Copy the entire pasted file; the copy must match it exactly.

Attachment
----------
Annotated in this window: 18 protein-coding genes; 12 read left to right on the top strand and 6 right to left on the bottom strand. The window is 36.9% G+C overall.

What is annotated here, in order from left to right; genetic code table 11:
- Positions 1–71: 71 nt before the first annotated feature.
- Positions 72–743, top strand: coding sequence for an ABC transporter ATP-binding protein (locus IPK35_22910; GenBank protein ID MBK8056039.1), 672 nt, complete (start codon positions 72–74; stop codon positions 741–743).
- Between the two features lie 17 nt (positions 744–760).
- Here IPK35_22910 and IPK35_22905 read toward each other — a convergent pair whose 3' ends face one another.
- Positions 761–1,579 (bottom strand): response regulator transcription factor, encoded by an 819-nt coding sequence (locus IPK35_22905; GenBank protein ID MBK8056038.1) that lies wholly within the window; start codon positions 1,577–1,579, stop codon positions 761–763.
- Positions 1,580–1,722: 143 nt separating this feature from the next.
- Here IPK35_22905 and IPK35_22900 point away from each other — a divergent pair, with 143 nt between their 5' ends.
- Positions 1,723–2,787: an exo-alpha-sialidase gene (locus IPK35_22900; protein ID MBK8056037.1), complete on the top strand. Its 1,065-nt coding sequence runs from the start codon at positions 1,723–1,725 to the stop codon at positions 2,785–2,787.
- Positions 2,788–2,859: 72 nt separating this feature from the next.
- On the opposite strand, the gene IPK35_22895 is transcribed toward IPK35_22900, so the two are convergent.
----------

Annotated in this window: 18 protein-coding genes; 12 read left to right on the top strand and 6 right to left on the bottom strand. The window is 36.9% G+C overall.

What is annotated here, in order from left to right; genetic code table 11:
- Positions 1–71: 71 nt before the first annotated feature.
- Positions 72–743, top strand: coding sequence for an ABC transporter ATP-binding protein (locus IPK35_22910; GenBank protein ID MBK8056039.1), 672 nt, complete (start codon positions 72–74; stop codon positions 741–743).
- Between the two features lie 17 nt (positions 744–760).
- Here IPK35_22910 and IPK35_22905 read toward each other — a convergent pair whose 3' ends face one another.
- Positions 761–1,579 (bottom strand): response regulator transcription factor, encoded by an 819-nt coding sequence (locus IPK35_22905; GenBank protein ID MBK8056038.1) that lies wholly within the window; start codon positions 1,577–1,579, stop codon positions 761–763.
- Positions 1,580–1,722: 143 nt separating this feature from the next.
- Here IPK35_22905 and IPK35_22900 point away from each other — a divergent pair, with 143 nt between their 5' ends.
- Positions 1,723–2,787: an exo-alpha-sialidase gene (locus IPK35_22900; protein ID MBK8056037.1), complete on the top strand. Its 1,065-nt coding sequence runs from the start codon at positions 1,723–1,725 to the stop codon at positions 2,785–2,787.
- Positions 2,788–2,859: 72 nt separating this feature from the next.
- On the opposite strand, the gene IPK35_22895 is transcribed toward IPK35_22900, so the two are convergent.